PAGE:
“When authorities ordered Apple Inc. to pull unauthorized apps that help internet users get around censorship controls, it agreed. Chief Executive Tim Cook defended the move by saying the company was merely following Chinese law,” Browne writes. “His compliance, though, illustrates a challenge that the Trump administration faces as it builds a case against unfair Chinese trading practices.”
“Washington has a CEO problem. U.S. corporate chiefs are focused on preserving their short-term profits in China by trying to stay on the right side of a hard-line — and increasingly antiforeign — regulatory regime,” Browne writes. “If, as expected, the White House goes after China’s rampant intellectual property abuses, the companies will be torn.”
“Just about everybody in the U.S. capital is complaining about how China forces foreign companies to give up technology in return for market access,” Browne writes. “Everybody, that is, except the immediate targets of the state-directed heist—the companies themselves.
“CEOs of U.S. high-tech companies have been notably silent. That’s the case even though their operations are highly vulnerable: China makes no secret of wanting their technology so it can replace them on its way to building itself into a manufacturing superpower. Yet, not only do they refrain from criticism, some actively cooperate,” Browne writes. “Call it the Stockholm syndrome, whereby hostages start to identify with their captors. ”
Read more in the full article here.
MacDailyNews Take: It’s quite the razor-thin tightrope that Tim Cook, Apple CEO, privacy proponent, and Robert F. Kennedy Human Rights’ Board of Directors Member, has to walk.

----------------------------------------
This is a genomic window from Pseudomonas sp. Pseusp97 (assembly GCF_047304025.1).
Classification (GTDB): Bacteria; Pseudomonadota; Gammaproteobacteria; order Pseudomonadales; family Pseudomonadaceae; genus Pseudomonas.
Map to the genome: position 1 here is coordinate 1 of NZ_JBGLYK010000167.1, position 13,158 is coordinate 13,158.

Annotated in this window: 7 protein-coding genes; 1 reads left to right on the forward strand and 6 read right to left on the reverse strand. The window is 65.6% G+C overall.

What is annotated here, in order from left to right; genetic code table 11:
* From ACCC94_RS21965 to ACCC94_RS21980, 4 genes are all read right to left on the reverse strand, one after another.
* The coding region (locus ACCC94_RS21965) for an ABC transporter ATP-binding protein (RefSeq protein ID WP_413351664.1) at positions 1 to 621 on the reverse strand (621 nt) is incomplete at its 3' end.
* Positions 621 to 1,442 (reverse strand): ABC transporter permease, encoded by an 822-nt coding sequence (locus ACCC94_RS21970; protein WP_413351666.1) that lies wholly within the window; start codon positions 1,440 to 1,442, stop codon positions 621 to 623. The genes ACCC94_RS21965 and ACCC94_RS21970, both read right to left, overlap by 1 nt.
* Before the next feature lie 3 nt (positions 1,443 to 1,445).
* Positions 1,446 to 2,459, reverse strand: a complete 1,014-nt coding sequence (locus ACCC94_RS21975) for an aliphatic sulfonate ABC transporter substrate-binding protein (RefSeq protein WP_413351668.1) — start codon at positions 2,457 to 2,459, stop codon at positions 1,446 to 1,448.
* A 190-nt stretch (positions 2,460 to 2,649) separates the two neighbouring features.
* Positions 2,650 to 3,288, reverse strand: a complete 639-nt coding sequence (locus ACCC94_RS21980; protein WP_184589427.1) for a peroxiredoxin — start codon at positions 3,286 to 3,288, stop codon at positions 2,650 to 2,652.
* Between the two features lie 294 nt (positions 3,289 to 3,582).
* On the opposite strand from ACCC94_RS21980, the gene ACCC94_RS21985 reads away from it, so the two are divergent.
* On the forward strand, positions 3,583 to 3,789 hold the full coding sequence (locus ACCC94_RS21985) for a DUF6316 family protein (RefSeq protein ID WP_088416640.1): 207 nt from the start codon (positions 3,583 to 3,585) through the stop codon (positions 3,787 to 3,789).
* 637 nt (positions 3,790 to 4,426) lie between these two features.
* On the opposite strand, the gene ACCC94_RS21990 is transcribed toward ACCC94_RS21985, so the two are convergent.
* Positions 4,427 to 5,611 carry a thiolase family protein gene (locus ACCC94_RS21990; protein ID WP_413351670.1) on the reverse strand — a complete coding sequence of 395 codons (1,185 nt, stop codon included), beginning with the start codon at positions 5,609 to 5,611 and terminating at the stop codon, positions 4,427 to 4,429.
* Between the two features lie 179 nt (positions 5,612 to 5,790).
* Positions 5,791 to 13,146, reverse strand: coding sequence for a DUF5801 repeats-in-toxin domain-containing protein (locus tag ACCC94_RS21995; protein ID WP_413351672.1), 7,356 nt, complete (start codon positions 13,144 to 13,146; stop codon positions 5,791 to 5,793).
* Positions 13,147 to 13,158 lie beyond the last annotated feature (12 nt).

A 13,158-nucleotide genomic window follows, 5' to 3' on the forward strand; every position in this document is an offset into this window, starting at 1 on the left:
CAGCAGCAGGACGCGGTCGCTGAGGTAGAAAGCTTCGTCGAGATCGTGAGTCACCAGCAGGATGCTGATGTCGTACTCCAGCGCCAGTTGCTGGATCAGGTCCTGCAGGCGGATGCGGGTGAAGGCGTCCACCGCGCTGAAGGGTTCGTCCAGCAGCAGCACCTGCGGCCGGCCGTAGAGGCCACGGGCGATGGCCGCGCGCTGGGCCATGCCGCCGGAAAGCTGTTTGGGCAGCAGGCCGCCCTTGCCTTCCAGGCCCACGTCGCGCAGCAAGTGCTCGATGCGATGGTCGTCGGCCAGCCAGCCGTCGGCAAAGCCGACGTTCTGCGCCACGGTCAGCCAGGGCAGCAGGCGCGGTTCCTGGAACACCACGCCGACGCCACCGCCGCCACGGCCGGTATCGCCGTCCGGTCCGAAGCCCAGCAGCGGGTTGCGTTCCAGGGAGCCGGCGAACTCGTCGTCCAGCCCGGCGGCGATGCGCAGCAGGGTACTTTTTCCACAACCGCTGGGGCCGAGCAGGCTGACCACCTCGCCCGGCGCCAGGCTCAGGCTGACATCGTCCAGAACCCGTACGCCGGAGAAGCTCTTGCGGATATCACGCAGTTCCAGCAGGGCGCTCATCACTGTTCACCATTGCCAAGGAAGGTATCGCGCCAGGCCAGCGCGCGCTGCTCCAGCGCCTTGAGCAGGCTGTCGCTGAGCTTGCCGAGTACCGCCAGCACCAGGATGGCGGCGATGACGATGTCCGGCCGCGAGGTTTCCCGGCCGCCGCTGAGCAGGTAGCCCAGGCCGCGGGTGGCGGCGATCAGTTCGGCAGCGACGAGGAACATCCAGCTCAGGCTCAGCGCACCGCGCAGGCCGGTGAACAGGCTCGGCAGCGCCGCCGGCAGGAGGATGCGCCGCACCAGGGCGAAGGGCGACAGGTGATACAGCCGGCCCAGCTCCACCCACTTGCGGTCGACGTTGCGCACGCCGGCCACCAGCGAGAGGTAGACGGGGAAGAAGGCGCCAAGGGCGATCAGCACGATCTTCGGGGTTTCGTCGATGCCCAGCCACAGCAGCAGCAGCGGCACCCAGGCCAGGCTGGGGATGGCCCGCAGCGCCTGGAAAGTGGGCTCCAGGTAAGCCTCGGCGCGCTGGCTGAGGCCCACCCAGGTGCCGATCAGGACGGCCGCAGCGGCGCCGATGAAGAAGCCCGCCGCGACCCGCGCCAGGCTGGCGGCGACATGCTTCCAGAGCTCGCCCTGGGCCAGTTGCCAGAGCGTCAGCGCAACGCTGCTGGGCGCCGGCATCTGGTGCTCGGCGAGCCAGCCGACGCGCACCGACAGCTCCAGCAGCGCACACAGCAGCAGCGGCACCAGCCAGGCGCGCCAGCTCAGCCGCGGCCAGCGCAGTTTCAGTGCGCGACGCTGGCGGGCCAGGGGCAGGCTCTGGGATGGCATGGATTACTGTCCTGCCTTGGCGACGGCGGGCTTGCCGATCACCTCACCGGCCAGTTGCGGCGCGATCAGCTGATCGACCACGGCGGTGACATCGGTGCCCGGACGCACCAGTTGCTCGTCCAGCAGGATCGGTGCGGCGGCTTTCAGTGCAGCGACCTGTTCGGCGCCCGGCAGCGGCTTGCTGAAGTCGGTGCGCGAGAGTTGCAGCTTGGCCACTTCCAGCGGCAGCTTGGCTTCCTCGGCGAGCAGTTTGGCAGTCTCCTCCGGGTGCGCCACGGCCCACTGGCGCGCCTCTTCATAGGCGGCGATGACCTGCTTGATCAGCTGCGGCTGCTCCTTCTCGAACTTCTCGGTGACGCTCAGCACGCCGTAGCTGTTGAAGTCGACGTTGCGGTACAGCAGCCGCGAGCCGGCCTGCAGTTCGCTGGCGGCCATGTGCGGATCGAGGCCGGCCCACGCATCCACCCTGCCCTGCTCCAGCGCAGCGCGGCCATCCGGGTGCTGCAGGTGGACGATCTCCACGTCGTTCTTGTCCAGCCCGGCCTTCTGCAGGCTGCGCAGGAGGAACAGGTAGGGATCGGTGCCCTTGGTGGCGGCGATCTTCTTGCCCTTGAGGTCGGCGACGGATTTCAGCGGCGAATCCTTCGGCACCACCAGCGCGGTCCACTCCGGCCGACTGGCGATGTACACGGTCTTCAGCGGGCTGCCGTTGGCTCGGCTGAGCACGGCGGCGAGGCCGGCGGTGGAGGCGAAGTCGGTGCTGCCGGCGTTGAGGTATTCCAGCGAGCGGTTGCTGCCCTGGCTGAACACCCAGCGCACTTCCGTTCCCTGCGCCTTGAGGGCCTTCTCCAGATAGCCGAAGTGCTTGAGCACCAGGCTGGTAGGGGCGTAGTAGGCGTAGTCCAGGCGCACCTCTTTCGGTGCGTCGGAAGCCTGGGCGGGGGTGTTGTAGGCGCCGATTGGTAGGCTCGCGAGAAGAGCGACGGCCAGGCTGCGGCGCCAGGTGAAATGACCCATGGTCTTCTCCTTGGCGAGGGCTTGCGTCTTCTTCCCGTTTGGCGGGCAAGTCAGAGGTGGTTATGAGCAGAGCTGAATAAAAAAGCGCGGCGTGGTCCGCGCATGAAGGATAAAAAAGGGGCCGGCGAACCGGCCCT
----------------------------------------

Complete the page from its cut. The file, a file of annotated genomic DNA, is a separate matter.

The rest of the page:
Again, we ask: Why does the Communist Party of China so fear free expression?
When government fears the people, there is liberty. When the people fear the government, there is tyranny. — Thomas Jefferson
Tim Cook’s comments regarding China’s latest censorship effort during Apple’s Q317 earnings conference call with analysts on Tuesday, August 1, 2017:
Turning to China, let me comment on what I assumed is at the root of your question about this VPN issue. Let me just address that head on. The central government in China back in 2015 started tightening the regulations associated with VPN apps, and we have a number of those on our store. Essentially, as a requirement for someone to operate a VPN, they have to have a license from the government there. Earlier this year, they began a renewed effort to enforce that policy, and we were required by the government to remove some of the VPN apps from the App Store that don’t meet these new regulations. We understand that those same requirements are on other app stores, and as we checked through that, that is the case.
Today there are actually still hundreds of VPN apps on the App Store, including hundreds by developers that are outside China, and so there continues to be VPN apps available. We would obviously rather not remove the apps, but like we do in other countries, we follow the law wherever we do business. And we strongly believe that participating in markets and bringing benefits to customers is in the best interest of the folks there and in other countries as well. And so we believe in engaging with governments even when we disagree.
And in this particular case, now back to commenting on this one, we’re hopeful that over time the restrictions that we’re seeing are loosened because innovation really requires freedom to collaborate and communicate, and I know that that is a major focus there. And so that’s what we’re seeing from that point of view.
Some folks have tried to link it to the U.S. situation last year, and they’re very different. In the case of the U.S., the law in the U.S. supported us, which was very clear. In the case of China, the law is also very clear there. And, like we would if the U.S. changed the law here, we’d have to abide by them in both cases; that doesn’t mean that we don’t state our point of view in the appropriate way. We always do that.
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